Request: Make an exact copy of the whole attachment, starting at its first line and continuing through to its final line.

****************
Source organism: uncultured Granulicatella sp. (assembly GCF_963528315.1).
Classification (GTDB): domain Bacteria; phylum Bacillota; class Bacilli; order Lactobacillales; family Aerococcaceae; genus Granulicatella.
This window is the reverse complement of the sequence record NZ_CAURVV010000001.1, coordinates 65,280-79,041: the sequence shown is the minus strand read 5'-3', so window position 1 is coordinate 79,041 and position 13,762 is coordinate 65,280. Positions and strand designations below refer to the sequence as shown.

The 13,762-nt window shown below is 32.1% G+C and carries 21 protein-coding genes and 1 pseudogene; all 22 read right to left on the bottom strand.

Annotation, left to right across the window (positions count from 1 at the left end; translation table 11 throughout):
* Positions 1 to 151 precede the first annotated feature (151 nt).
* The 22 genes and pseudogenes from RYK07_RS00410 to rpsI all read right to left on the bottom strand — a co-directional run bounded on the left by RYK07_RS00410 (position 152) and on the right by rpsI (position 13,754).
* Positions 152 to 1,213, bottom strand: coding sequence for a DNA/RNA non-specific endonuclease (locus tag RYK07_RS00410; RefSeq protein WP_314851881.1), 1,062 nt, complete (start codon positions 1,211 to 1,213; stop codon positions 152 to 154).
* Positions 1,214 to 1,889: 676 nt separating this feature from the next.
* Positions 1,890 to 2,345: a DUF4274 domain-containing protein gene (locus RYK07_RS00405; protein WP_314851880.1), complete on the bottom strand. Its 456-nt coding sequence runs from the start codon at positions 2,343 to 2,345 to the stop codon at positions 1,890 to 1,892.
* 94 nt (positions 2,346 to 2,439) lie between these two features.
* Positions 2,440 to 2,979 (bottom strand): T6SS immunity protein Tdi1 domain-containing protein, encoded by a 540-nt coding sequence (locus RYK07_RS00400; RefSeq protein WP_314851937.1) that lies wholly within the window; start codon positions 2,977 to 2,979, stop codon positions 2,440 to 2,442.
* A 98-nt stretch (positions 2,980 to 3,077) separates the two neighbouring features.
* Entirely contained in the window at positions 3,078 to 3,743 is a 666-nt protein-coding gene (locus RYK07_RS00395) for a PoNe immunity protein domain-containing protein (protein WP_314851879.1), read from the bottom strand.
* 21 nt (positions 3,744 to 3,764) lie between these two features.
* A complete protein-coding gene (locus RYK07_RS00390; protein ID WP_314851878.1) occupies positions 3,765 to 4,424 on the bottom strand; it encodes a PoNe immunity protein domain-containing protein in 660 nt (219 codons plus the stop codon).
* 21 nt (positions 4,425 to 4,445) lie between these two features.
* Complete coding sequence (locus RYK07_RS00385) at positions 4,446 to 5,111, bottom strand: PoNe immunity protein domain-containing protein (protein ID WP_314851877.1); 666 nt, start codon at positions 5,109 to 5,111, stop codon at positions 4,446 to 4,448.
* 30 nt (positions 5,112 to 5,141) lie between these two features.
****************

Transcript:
Source organism: uncultured Granulicatella sp. (assembly GCF_963528315.1).
Classification (GTDB): domain Bacteria; phylum Bacillota; class Bacilli; order Lactobacillales; family Aerococcaceae; genus Granulicatella.
This window is the reverse complement of the sequence record NZ_CAURVV010000001.1, coordinates 65,280-79,041: the sequence shown is the minus strand read 5'-3', so window position 1 is coordinate 79,041 and position 13,762 is coordinate 65,280. Positions and strand designations below refer to the sequence as shown.

The 13,762-nt window shown below is 32.1% G+C and carries 21 protein-coding genes and 1 pseudogene; all 22 read right to left on the bottom strand.

Annotation, left to right across the window (positions count from 1 at the left end; translation table 11 throughout):
* Positions 1 to 151 precede the first annotated feature (151 nt).
* The 22 genes and pseudogenes from RYK07_RS00410 to rpsI all read right to left on the bottom strand — a co-directional run bounded on the left by RYK07_RS00410 (position 152) and on the right by rpsI (position 13,754).
* Positions 152 to 1,213, bottom strand: coding sequence for a DNA/RNA non-specific endonuclease (locus tag RYK07_RS00410; RefSeq protein WP_314851881.1), 1,062 nt, complete (start codon positions 1,211 to 1,213; stop codon positions 152 to 154).
* Positions 1,214 to 1,889: 676 nt separating this feature from the next.
* Positions 1,890 to 2,345: a DUF4274 domain-containing protein gene (locus RYK07_RS00405; protein WP_314851880.1), complete on the bottom strand. Its 456-nt coding sequence runs from the start codon at positions 2,343 to 2,345 to the stop codon at positions 1,890 to 1,892.
* 94 nt (positions 2,346 to 2,439) lie between these two features.
* Positions 2,440 to 2,979 (bottom strand): T6SS immunity protein Tdi1 domain-containing protein, encoded by a 540-nt coding sequence (locus RYK07_RS00400; RefSeq protein WP_314851937.1) that lies wholly within the window; start codon positions 2,977 to 2,979, stop codon positions 2,440 to 2,442.
* A 98-nt stretch (positions 2,980 to 3,077) separates the two neighbouring features.
* Entirely contained in the window at positions 3,078 to 3,743 is a 666-nt protein-coding gene (locus RYK07_RS00395) for a PoNe immunity protein domain-containing protein (protein WP_314851879.1), read from the bottom strand.
* 21 nt (positions 3,744 to 3,764) lie between these two features.
* A complete protein-coding gene (locus RYK07_RS00390; protein ID WP_314851878.1) occupies positions 3,765 to 4,424 on the bottom strand; it encodes a PoNe immunity protein domain-containing protein in 660 nt (219 codons plus the stop codon).
* 21 nt (positions 4,425 to 4,445) lie between these two features.
* Complete coding sequence (locus RYK07_RS00385) at positions 4,446 to 5,111, bottom strand: PoNe immunity protein domain-containing protein (protein ID WP_314851877.1); 666 nt, start codon at positions 5,109 to 5,111, stop codon at positions 4,446 to 4,448.
* 30 nt (positions 5,112 to 5,141) lie between these two features.